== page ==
The present study investigated apoptotic cell death via Annexin V/PI staining. There are several distinct processes associated with cell death which include not only apoptosis and necrosis, but also necroptosis, autophagy and ferroptosis (49). In the present study, there appeared to be a discrepancy between the results of growth inhibition and apoptosis analyses. Different methods were conducted and different cell process were investigated; however, an antitumor effect was observed following combination treatment. We also investigated numerous apoptosis-related proteins by western blot analysis. The proportion of Annexin V-positive melanoma cells increased irrespective of the treatment in a time-dependent manner; however, the proportion of apoptotic cells were higher for combination treatment with TMZ and IFN-β than TMZ alone in A375 and CRL-1579 cells. Compared with A375 cells, the number of apoptotic cells was notable increased in CRL-1579 cells following combined treatment. IFN-β in combination with TMZ led to a high degree of early apoptotic responses, particularly in CRL-1579 cells by flow cytometric analysis. A key regulator of apoptosis is the mitochondrial intrinsic signaling pathway and another is the Fas/cluster of differentiation 95/Apo-1 extrinsic signaling pathway. In the present study, p53 and its downstream effector Bax, were upregulated in A375 and CRL-1579 cells treated with TMZ alone. Notable increases in apoptosis were observed following the combined treatment of TMZ + IFN-β. Regarding caspases, we reported increases in the expression of caspases-9 and -3. During the investigation of the intrinsic and extrinsic pathways, the expression of caspase-3 differed, that is, the expression of caspase-3 was upregulated in studying the extrinsic and intrinsic pathways following combination treatment of CRL-1579, and that caspase-3 was upregulated in A375 cells. Unknown factors may have affected caspase-3 or cell variation may be a contributing cause for differing observations; however, the underlying mechanism requires further investigation. Melanomas express numerous extrinsic death receptors, Fas, tumor necrosis factor (TNF) and TNF-related apoptosis-inducing ligand (7). Activation of the apoptotic pathway may occur via Fas-L/FasR and activation of downstream caspase-8 (50,51). In the present study, a combination of TMZ and IFN-β induced Fas expression and its proximal downstream caspase-8 expression, thereby activating the Fas/CD95/Apo-1 extrinsic apoptotic signaling pathway. Roos et al (15) have reported that the induction of Fas/CD95/Apo-1 by TMZ and the upregulation of procaspase-8 are required for the sensitization observed during combination therapy.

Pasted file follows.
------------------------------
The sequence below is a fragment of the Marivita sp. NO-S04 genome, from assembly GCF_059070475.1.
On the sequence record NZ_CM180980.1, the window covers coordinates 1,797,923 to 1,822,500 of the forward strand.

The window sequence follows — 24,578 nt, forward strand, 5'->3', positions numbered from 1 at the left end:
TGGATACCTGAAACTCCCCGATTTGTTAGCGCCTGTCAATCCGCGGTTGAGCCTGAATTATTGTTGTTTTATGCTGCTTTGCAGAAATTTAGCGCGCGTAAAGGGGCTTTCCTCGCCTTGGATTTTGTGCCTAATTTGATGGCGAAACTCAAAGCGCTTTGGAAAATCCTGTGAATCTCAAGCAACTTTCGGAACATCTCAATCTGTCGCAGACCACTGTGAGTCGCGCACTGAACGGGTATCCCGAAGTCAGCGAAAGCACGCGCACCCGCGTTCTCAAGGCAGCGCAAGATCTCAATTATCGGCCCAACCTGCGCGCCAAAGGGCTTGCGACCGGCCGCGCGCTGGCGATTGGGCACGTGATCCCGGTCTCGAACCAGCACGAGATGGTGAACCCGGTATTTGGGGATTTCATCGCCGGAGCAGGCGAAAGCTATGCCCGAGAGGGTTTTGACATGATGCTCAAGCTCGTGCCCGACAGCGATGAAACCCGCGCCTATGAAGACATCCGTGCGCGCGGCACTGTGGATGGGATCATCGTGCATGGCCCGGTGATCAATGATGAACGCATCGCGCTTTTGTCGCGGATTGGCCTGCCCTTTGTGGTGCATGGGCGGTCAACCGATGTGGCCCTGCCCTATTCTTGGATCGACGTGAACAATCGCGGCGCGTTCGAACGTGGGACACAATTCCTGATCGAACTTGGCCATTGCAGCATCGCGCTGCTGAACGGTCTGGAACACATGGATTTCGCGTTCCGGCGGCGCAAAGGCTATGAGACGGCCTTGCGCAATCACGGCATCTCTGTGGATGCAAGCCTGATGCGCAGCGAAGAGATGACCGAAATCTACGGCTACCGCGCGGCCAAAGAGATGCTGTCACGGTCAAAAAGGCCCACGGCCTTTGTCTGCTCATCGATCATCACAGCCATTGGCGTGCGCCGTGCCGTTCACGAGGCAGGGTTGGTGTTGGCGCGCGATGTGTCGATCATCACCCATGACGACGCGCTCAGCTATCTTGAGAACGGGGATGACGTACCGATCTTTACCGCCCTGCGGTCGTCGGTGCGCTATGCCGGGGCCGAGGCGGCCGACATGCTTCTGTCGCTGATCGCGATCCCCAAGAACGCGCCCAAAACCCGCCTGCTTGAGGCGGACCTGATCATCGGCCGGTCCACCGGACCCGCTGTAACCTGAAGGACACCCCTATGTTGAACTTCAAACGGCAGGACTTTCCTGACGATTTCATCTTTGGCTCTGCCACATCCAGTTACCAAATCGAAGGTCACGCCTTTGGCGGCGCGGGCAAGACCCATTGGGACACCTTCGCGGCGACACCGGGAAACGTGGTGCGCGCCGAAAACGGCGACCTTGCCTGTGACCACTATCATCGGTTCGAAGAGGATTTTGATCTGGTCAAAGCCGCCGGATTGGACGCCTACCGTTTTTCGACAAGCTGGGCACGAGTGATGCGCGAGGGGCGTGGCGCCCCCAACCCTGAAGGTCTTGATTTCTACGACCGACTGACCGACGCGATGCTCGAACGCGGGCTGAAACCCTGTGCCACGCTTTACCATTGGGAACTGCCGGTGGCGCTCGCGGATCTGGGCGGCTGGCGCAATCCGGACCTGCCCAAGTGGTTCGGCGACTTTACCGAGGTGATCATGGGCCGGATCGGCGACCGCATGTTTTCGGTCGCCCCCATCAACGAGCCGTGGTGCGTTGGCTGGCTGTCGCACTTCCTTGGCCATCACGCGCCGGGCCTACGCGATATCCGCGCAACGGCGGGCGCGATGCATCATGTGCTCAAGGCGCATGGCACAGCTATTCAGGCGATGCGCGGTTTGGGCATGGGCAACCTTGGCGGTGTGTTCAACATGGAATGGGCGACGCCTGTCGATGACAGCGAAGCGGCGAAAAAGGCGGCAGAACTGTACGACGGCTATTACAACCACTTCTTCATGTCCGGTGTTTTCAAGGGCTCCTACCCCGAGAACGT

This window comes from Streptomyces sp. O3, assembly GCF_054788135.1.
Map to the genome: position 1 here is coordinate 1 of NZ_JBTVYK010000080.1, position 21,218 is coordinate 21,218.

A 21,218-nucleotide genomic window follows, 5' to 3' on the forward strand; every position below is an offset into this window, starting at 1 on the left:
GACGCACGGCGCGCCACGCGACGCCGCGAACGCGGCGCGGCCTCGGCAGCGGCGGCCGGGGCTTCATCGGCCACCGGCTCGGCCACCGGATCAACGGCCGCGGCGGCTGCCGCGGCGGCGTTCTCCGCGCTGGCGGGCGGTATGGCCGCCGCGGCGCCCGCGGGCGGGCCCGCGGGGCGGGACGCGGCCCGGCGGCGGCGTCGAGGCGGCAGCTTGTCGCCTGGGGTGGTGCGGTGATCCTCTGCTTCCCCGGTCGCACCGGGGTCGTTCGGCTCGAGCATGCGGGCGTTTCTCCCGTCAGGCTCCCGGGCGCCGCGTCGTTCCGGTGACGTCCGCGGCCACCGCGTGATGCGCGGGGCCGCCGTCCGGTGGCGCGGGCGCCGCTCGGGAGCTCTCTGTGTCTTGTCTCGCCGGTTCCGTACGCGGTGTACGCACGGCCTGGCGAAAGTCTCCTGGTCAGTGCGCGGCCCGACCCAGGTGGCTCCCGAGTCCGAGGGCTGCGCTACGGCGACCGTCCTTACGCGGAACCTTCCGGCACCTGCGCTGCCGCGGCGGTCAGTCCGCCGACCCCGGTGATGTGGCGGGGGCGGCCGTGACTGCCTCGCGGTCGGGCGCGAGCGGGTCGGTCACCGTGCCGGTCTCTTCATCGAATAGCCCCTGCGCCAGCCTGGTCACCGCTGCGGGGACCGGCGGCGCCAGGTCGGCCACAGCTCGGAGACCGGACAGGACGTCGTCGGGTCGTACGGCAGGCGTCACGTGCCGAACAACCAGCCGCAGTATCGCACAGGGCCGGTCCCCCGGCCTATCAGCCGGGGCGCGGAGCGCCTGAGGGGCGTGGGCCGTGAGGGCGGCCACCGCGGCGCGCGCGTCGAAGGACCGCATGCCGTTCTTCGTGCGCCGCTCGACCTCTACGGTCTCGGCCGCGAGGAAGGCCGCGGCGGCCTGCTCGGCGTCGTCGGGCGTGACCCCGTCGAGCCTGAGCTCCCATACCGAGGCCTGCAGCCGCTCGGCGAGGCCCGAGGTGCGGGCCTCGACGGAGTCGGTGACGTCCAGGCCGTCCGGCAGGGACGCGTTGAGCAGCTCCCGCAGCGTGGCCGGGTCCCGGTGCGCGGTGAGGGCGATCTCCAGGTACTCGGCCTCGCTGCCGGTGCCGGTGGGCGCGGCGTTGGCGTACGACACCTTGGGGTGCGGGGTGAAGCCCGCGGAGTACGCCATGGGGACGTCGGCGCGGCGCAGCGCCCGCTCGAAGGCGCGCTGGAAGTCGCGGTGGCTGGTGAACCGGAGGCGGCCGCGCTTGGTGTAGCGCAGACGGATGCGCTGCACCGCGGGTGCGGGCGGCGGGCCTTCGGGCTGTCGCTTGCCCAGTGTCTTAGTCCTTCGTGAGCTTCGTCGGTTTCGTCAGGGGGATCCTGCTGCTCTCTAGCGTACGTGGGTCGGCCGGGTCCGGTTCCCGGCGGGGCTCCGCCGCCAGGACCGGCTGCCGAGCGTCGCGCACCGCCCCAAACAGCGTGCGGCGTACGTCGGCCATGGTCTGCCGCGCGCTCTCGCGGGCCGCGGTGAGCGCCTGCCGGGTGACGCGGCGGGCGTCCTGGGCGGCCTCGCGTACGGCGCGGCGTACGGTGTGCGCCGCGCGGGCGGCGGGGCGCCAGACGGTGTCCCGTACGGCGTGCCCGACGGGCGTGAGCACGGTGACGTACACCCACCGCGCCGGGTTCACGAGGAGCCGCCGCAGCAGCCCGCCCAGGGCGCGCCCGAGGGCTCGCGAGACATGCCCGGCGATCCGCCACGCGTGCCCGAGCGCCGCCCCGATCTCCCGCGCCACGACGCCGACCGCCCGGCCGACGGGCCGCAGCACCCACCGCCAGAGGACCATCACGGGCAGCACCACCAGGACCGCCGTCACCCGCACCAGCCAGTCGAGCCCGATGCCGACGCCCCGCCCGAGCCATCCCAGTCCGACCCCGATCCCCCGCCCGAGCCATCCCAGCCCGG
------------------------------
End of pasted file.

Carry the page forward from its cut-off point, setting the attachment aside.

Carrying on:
We demonstrated that malignant melanoma cells undergo apoptosis following the treatments with TMZ and IFN-β. In addition, the present study revealed that CRL-1579 cells exhibited a higher degree of apoptosis compared with A375 cells, which indicated that alkylation-induced cell death may be largely attributable to apoptosis and O6-methyl-guanine (O6MeG) acted as an inducer in the toxic response of TMZ (36,52,53). The apoptotic process investigated in our study required p53, and O6MeG may lead to the apoptosis of A375 and CRL-1579 cells with dependence on p53. These findings suggested that IFN-β may promote the apoptosis induced by TMZ in melanoma cells.